Being able to gorge on whatever you please without piling on the pounds might sound like a dream come true.

But for Carole French, who can tuck into takeaways, feast on fry -ups and still tip the scales at a tiny six stone, it's a living nightmare.

The mother-of-two is one of only two people in the world that have been diagnosed with muscular fibrositis disproportion - a disorder that means her body can't store fat.

And while initially the condition might seem attractive, Mrs French says the reality is miserable.

The slight 50-year-old is so thin she is forced to wear children's clothes as a size zero hangs from her tiny frame.

Carole, from Oldham, Manchester, says she is bombarded with taunts and stares every time she leaves the house from strangers.

She says some even try to take her picture and shout cruel jibes about her petite body, which many believe is down to anorexia.

Mrs French said: 'So many people tell me I'm lucky to be so thin, but I just wish I could put on weight.

'Since I was a teenager, people have always assumed that I was anorexic - but nothing could be further from the truth.

'I eat like a horse - I never skip meals and I treat myself to a Chinese take-away once a week.

'People can be really cruel - I know I look different, but I don't choose to look the way I do.

'People stop and stare at me and take pictures of me like I'm in some kind of freak show. It's really upsetting.'

At 5ft 4in, Mrs French struggles to find clothes to fit her, and is forced to buy aged 10 children's clothes.

This is despite her determined efforts to consume at least the recommended number of 2,000 calories for a woman every day.

Her regular diet involves cooked breakfasts, cheese salads for lunch, and chinese take-aways for dinner - washed down with a pint of calorific stout.

Born a normal-sized baby, Mrs French's parents soon noticed their was something different about their daughter when she took much longer to sit, crawl, and walk than other children her age.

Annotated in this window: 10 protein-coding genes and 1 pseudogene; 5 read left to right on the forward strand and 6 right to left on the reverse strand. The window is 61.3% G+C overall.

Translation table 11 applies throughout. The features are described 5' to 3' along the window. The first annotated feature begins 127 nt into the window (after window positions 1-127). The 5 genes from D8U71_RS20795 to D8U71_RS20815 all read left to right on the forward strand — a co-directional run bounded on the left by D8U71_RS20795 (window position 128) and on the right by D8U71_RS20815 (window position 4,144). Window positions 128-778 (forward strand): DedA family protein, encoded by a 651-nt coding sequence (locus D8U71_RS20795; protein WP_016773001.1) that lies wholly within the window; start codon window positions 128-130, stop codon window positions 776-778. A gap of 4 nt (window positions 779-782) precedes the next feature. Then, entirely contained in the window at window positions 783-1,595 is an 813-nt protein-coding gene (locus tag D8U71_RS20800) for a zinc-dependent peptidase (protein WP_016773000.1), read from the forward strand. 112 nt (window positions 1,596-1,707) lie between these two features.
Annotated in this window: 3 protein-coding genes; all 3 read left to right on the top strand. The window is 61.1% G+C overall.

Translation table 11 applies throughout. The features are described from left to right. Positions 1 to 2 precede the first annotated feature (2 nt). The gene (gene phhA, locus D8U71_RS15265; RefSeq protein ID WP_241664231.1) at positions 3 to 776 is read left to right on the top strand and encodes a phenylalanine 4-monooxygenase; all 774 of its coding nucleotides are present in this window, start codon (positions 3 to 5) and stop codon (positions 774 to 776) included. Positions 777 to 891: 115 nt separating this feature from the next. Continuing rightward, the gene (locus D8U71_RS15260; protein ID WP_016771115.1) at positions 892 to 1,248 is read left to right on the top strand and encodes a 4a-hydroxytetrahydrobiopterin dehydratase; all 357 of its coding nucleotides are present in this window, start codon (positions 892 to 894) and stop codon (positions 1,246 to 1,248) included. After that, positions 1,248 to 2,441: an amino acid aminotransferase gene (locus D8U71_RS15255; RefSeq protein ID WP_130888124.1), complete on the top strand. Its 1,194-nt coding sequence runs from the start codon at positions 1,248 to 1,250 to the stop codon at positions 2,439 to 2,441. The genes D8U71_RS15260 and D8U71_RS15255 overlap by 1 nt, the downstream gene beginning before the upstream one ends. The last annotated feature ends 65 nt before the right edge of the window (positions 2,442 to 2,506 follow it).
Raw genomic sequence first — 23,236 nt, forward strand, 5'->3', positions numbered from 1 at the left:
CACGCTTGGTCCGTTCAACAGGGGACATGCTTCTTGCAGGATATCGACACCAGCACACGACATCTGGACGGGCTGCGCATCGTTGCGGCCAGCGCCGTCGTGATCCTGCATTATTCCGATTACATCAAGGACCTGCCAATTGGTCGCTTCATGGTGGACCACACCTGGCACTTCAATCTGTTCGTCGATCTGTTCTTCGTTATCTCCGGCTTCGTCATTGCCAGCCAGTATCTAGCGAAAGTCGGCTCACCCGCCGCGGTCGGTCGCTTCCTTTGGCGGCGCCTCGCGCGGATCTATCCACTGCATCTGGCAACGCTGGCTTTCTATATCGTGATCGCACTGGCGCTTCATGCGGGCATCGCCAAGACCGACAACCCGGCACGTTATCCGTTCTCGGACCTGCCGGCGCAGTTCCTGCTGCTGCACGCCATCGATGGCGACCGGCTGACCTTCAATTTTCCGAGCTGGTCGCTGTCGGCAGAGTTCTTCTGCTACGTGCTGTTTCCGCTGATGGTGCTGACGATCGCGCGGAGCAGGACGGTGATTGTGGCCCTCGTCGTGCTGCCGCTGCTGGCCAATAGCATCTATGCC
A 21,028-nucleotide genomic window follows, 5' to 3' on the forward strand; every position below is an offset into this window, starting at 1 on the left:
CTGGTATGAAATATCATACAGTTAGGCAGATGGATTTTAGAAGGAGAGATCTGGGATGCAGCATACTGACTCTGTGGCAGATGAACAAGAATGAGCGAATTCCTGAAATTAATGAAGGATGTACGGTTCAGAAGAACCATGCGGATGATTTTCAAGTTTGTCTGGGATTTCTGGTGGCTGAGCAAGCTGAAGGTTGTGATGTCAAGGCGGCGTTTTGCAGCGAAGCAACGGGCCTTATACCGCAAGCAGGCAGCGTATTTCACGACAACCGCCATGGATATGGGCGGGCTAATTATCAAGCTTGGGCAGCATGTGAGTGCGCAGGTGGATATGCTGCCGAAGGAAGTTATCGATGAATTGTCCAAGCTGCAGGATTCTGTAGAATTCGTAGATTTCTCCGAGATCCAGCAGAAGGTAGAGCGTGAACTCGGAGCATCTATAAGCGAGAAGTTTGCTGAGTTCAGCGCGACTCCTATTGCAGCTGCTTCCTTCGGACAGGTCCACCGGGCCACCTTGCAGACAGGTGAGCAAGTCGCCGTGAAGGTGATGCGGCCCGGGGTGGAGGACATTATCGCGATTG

By the time she started school, it was glaringly obvious to her class mates that she was not the same as them - she was tiny, and her arms and legs were stick thin.

Aged 13 she weighed just a tiny four stone - and her terrified parents were convinced the teenager was suffering from an eating disorder.

Mrs French said she longed to be like her peers and develop a curvier figure.

'When I was a teenager, I was always picked on by the other kids - they used to call me 'stick insect' and say I was anorexic.' she said.

'Even my parents thought I was doing something to myself to avoid putting on weight.

'But I was desperate to look like my friends, who were all developing curves and beautiful figures. I stuffed myself with carbs and mum's huge roast dinners, but nothing seemed to work.

'Even when my mum took me to the doctors, they referred me to hospital to make sure I wasn't bulimic or anorexic.

'It took doctors a year to diagnose me with muscular fibrositis disproportion - there was only one other person with it in the world.

'It means I don't have as many muscles as a normal person, and virtually no body fat.'

The condition is likely to lead to other health problems.

She said: 'My condition leaves me constantly exhausted, and I'm likely to develop osteoporosis and arthritis.

'There's no cure for it - I've just had to learn to live with it.

'My husband, Steve, and two sons, Neil and Mark, say I'm perfect just the way I am.

'Loads of my friends say they'd love to swap their body problems for mine - but I remind them of all the stares and comments I have to put up with.

'Anorexia is a terrible thing - but there's nothing I can do to change my body.'
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